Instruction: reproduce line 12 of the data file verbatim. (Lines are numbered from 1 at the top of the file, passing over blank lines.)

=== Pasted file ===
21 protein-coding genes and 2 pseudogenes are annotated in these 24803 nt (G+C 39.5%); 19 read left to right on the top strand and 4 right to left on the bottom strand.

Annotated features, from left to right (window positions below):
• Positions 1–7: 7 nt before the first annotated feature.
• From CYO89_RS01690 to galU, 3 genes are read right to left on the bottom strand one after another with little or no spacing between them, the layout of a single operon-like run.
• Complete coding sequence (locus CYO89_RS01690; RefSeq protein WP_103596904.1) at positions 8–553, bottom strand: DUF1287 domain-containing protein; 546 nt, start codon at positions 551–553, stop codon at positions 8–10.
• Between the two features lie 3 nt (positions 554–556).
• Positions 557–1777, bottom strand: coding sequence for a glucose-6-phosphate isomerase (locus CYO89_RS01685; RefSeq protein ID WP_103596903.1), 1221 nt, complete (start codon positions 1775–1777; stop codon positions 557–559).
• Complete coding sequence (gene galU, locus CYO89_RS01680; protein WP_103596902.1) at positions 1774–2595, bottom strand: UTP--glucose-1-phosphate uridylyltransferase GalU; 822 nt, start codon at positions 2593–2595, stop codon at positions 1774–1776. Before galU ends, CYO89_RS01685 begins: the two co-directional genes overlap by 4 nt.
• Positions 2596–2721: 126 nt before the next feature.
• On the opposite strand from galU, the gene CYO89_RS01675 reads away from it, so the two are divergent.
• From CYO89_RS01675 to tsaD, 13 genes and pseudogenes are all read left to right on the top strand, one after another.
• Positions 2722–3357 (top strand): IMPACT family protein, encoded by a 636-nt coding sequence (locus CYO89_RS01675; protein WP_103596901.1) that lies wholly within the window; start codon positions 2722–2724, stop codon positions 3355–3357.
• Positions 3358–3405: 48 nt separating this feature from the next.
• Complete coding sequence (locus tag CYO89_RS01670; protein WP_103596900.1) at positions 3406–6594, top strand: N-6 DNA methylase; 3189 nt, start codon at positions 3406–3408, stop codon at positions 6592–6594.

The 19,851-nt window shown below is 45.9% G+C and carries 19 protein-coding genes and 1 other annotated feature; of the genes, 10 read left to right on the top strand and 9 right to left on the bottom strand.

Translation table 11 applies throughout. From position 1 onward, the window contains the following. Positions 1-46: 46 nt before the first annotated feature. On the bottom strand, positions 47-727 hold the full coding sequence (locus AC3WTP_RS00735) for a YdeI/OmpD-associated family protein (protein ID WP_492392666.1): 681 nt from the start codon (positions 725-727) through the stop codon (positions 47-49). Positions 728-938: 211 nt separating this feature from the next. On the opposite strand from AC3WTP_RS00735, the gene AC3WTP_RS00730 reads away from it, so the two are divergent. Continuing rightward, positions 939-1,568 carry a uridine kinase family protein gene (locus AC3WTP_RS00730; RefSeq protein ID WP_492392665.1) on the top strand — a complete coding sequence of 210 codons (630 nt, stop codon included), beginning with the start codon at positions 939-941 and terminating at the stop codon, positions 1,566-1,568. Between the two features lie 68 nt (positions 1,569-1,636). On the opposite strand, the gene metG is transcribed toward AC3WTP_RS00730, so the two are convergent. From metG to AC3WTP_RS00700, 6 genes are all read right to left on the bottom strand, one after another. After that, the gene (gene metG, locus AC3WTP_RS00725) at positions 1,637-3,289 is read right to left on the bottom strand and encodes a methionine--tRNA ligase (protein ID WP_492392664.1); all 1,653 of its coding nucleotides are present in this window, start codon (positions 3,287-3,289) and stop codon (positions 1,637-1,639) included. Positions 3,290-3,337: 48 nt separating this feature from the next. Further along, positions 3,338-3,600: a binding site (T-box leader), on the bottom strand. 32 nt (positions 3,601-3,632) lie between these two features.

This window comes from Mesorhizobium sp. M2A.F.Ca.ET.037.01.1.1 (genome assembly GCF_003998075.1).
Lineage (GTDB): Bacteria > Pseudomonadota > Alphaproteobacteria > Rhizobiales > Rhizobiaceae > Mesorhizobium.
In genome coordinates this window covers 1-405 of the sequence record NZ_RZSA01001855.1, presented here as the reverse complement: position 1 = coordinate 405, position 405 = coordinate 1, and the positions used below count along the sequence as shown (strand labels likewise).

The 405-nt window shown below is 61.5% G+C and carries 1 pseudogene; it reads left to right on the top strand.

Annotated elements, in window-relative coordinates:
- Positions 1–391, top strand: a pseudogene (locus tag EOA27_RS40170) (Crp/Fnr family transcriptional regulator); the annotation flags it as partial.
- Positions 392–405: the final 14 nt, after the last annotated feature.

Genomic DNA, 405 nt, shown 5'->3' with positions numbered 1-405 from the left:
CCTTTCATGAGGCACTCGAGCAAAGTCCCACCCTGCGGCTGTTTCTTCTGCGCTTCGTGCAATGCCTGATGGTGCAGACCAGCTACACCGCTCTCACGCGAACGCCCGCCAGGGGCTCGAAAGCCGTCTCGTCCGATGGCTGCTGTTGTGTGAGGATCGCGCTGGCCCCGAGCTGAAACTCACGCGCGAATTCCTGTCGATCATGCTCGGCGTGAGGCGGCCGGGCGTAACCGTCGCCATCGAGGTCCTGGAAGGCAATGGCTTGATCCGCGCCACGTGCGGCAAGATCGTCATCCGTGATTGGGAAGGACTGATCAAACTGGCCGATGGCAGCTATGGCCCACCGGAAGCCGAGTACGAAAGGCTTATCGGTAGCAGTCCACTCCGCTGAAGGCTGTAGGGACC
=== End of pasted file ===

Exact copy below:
• Positions 2722–3357 (top strand): IMPACT family protein, encoded by a 636-nt coding sequence (locus CYO89_RS01675; protein WP_103596901.1) that lies wholly within the window; start codon positions 2722–2724, stop codon positions 3355–3357.